A healthy Hamilton is the spark that ignites the Rangers offense.
To any sort of baseball fan, it's no secret that the Texas Rangers are the hottest team in the majors right now as they are in the throes of an 11-game winning streak.
They're a team running on all cylinders and poised for a productive stretch run. If the Rangers are going to have any problem winning their second-straight AL West Championship, it's going to be due to the Anaheim Angels.
The Texas Rangers will start a three-game series in Anaheim today—so what better time than now for the Rangers to pad their four-game AL West lead?
Best case scenario: the Rangers sweep and increase their winning streak to 14 (tying a franchise record) and, better yet, catapulting their lead from four to seven games in the AL West.
Worst case scenario: the Rangers are swept by Jered Weaver et al—no problem, although it's never good to be swept by your divisional rivals. However, it wouldn't be the end of the world, because they'd still have a 1 game lead.
A series win would be sufficient—but the way the Rangers have been playing the last two weeks—they are much more likely to be the sweepers rather than the sweepees.
Here's a breakdown of the pitching match-ups over their three-game series in Anaheim...
This is the most visible the baseball will ever be when it is thrown your way from the right hand of Alexi Ogando.
In the Rangers' three-game series against the Los Angeles Angels of Anaheim, the pitching match-ups—especially the first one—favor the Texas Rangers.
Game 1: Alexi Ogando vs. Tyler Chatwood
This one really needs no further explanation. Alexi Ogando is coming off 12 days of rest. He's more than doubled his innings pitched output this year from last year's (counting playoffs). He also exposed a few chinks in his armor—over his last three starts, his ERA has been above four.
There was cause for concern that Ogando might be fatigued. In many ways, this start will answer many questions in regards to this supposition. Tired armed or not, Ogando's control has never wavered—over the aforementioned previous three starts he's walked only three while striking out fourteen.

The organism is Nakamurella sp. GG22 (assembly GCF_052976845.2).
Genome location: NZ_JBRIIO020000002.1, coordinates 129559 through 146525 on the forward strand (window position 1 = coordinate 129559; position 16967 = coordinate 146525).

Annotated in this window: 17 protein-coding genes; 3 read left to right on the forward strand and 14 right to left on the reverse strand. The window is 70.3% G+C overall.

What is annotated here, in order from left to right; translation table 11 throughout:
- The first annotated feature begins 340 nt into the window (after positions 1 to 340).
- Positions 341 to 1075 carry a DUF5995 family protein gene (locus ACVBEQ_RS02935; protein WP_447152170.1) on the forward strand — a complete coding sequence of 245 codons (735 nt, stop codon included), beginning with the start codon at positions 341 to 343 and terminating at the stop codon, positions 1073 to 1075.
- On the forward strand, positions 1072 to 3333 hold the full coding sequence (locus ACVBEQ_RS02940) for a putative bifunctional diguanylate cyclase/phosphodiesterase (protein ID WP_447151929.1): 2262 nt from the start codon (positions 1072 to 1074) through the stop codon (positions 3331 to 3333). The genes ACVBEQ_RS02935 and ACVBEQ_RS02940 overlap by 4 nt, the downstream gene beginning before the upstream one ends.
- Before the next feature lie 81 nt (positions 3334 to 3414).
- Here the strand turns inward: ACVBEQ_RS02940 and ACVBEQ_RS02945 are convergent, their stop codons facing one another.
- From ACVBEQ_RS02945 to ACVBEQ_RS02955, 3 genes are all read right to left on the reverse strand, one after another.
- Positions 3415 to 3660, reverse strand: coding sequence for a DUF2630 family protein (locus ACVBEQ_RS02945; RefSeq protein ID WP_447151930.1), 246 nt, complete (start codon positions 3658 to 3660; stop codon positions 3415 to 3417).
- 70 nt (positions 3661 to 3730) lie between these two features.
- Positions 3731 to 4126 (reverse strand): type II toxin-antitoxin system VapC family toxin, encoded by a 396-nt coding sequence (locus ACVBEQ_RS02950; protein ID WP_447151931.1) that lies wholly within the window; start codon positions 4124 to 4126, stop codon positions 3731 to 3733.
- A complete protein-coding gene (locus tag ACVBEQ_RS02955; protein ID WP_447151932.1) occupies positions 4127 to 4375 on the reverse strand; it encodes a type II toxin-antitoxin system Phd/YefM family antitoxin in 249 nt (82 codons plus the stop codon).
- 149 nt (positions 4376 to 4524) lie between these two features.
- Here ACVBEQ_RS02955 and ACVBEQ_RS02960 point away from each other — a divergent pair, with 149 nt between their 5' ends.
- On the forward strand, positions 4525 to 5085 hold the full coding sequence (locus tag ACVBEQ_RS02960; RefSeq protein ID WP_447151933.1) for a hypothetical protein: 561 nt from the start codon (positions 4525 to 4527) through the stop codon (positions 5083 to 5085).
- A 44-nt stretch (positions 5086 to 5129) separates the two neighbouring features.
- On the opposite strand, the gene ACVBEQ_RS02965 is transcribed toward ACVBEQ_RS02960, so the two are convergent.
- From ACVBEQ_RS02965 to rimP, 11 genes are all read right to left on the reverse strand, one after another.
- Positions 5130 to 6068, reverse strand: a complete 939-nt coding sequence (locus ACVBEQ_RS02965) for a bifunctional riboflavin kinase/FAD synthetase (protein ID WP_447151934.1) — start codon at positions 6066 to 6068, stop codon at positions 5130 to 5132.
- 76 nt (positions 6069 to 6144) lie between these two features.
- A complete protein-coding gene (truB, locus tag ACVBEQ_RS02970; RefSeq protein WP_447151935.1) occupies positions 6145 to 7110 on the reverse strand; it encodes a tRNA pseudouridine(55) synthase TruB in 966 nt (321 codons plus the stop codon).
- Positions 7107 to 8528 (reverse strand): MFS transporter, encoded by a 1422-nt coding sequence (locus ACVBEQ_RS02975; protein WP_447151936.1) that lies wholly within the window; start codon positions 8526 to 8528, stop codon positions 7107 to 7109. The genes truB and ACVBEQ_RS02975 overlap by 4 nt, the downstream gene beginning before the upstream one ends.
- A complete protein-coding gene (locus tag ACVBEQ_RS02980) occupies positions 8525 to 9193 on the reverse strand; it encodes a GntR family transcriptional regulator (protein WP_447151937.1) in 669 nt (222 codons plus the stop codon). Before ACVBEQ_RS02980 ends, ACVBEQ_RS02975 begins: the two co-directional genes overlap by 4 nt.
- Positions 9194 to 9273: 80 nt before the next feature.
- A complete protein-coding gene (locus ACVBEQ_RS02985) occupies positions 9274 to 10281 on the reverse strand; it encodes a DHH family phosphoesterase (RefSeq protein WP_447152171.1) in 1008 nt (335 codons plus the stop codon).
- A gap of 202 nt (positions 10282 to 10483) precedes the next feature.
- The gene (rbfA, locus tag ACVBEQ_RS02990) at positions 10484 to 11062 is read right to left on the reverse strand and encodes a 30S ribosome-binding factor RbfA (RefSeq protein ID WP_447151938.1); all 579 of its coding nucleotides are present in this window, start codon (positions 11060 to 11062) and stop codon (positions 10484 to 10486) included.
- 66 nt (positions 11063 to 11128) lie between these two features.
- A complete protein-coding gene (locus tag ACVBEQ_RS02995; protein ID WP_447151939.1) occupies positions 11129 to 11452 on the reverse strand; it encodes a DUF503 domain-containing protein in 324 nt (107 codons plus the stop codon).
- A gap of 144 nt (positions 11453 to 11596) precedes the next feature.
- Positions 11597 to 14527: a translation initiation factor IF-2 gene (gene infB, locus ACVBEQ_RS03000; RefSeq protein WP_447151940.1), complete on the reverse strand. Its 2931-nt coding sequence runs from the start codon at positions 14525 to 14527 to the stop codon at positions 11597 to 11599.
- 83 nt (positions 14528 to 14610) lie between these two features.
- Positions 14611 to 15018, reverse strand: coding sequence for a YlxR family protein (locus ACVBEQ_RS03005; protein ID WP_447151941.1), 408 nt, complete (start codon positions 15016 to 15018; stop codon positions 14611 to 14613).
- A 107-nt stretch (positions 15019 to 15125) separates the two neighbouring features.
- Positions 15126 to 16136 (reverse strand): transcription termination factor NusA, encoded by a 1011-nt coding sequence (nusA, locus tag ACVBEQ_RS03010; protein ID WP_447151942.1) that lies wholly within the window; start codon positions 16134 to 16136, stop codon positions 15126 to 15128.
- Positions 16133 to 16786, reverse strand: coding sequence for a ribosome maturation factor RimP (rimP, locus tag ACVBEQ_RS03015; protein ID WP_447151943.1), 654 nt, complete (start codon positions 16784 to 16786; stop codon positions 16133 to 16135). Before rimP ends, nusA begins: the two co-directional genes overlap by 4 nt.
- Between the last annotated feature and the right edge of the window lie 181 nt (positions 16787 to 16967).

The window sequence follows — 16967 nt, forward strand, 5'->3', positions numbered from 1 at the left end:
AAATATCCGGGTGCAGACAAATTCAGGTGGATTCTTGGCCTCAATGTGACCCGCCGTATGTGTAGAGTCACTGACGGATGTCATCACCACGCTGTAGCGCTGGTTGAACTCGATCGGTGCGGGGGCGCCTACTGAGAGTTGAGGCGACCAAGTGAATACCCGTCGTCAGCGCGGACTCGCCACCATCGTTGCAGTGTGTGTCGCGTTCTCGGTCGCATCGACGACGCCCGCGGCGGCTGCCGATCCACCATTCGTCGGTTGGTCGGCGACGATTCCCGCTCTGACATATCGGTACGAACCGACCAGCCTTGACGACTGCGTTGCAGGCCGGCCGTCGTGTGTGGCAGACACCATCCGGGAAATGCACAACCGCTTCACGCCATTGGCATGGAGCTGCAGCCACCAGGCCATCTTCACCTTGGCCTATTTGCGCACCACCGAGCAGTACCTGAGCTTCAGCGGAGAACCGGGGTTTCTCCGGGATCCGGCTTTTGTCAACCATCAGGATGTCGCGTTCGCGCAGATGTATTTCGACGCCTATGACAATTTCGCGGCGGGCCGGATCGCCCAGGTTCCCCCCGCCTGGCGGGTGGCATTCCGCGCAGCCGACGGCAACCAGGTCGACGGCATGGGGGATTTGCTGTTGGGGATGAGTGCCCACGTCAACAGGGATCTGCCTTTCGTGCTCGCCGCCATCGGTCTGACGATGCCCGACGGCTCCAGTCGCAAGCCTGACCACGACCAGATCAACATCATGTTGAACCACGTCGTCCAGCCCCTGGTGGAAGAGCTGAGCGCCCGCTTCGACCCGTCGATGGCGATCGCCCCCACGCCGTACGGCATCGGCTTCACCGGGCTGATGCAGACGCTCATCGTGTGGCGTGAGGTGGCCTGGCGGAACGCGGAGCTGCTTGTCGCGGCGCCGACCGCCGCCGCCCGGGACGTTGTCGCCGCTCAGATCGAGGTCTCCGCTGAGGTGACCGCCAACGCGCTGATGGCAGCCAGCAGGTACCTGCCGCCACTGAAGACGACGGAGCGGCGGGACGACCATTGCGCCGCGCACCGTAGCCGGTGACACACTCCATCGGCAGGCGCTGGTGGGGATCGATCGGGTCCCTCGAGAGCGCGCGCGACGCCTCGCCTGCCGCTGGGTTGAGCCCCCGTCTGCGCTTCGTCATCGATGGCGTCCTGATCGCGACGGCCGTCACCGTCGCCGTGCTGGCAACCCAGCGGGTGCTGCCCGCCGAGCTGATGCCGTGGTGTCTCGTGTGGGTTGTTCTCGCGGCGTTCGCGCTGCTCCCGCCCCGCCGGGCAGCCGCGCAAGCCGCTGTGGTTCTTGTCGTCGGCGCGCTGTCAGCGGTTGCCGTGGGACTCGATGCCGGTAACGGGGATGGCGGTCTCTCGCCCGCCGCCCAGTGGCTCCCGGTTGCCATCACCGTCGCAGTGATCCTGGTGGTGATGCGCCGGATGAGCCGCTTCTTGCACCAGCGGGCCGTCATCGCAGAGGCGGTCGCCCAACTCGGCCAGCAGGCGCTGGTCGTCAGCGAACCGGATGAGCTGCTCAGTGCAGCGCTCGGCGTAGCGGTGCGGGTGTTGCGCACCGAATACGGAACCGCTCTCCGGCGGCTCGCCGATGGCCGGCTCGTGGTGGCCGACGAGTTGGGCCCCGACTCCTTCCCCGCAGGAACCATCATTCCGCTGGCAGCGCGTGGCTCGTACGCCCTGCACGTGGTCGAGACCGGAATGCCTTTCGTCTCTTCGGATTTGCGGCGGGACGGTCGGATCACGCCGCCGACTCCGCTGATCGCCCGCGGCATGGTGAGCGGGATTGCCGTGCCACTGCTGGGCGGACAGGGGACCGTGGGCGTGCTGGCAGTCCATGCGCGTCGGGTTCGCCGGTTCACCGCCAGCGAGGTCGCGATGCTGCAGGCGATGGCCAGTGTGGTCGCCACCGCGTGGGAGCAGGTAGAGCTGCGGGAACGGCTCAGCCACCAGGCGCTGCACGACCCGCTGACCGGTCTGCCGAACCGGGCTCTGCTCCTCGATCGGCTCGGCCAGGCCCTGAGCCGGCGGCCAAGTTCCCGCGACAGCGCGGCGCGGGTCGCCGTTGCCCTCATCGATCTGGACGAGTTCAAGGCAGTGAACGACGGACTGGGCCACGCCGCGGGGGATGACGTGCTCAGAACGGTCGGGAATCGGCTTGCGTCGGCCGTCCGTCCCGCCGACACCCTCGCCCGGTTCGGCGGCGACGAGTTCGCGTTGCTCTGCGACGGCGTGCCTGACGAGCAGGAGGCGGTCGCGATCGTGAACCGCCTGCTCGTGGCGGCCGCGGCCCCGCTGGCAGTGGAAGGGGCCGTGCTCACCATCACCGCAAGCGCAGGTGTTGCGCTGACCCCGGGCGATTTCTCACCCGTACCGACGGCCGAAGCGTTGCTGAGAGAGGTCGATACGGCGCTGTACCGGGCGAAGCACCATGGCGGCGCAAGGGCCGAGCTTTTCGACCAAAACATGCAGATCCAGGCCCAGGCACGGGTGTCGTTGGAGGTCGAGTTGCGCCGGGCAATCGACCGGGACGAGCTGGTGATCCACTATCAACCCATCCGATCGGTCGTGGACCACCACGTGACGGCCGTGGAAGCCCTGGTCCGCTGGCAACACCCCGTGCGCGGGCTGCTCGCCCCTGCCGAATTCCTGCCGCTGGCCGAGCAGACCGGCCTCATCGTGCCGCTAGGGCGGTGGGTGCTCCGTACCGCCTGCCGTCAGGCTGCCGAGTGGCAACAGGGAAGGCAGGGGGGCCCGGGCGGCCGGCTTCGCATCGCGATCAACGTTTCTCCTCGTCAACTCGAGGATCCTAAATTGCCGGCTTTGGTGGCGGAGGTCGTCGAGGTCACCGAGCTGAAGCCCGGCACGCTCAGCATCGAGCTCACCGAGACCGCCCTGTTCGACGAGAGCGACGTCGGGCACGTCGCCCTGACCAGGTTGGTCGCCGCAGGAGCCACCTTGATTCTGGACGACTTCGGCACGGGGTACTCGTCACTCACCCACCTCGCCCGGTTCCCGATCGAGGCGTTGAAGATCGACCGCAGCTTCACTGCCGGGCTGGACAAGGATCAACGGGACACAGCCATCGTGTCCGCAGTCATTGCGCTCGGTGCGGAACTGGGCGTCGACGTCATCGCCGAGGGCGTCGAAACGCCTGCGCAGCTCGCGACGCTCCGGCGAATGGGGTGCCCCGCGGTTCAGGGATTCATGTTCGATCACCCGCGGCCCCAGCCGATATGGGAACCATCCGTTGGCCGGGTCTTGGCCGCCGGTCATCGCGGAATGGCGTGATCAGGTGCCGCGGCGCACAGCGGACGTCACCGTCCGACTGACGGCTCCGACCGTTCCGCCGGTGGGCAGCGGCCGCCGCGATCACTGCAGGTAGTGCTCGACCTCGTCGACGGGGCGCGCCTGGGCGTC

Chatwood has never faced the Texas Rangers before. Chatwood is a fine pitcher, and in all likelihood will have a good Major League career. However, in his last start, he allowed 5 bases on balls—over his last three starts, the 21-year-old has walked 10.
Over that span of three games, Chatwood has a sub-three ERA. He's been getting lucky. The Rangers have the second-highest batting average in MLB at .272. If Chatwood puts runners on, he's toast. Plain and simple.
The Halo's have never faced Ogando before—at least, not as a starter. Ogando pounds the strike zone with relentless efficiency and walks few. Sure, the Anaheim Angels are the second best-hitting team in the AL West, but after the Rangers—who're number one—there's a really big drop off. In other words, Ogando can pound the zone as is his MO, and he really has little to worry about.
Take a good look. This may be your last chance at pitch recognition.
Game 2: Derek Holland vs. Dan Haren
Over his last two starts Holland has finally shown glimpses of consistency that he has been hinting at since his Major League debut in 2009.
He'll need a strong start as he's taking on an excellent pitcher in Dan Haren. Haren has had a renaissance of sorts this year, as he has been relying more and more on a cut-fastball—to great success.
Like Angels' staff ace, Jered Weaver, Dan Haren is a strikeout pitcher that does so without an overpowering fastball. Haren's ERA sits at 2.75 and puts him on pace to have his first-ever sub-three ERA in his career. In 14 career starts against the Rangers, Haren is 4-6 with a respectable 3.70 ERA.
Haren also loves pitching at Angel Stadium. Over his career there he's held the opposition to a stingy .163 batting average. For the Rangers to have success against Haren, they're going to have to attack early and attempt to get runners on. Unlike game 1 starter, Tyler Chatwood, Haren rarely issues a free pass—this season he's surrendered only 20 walks, to his 117 strikeouts.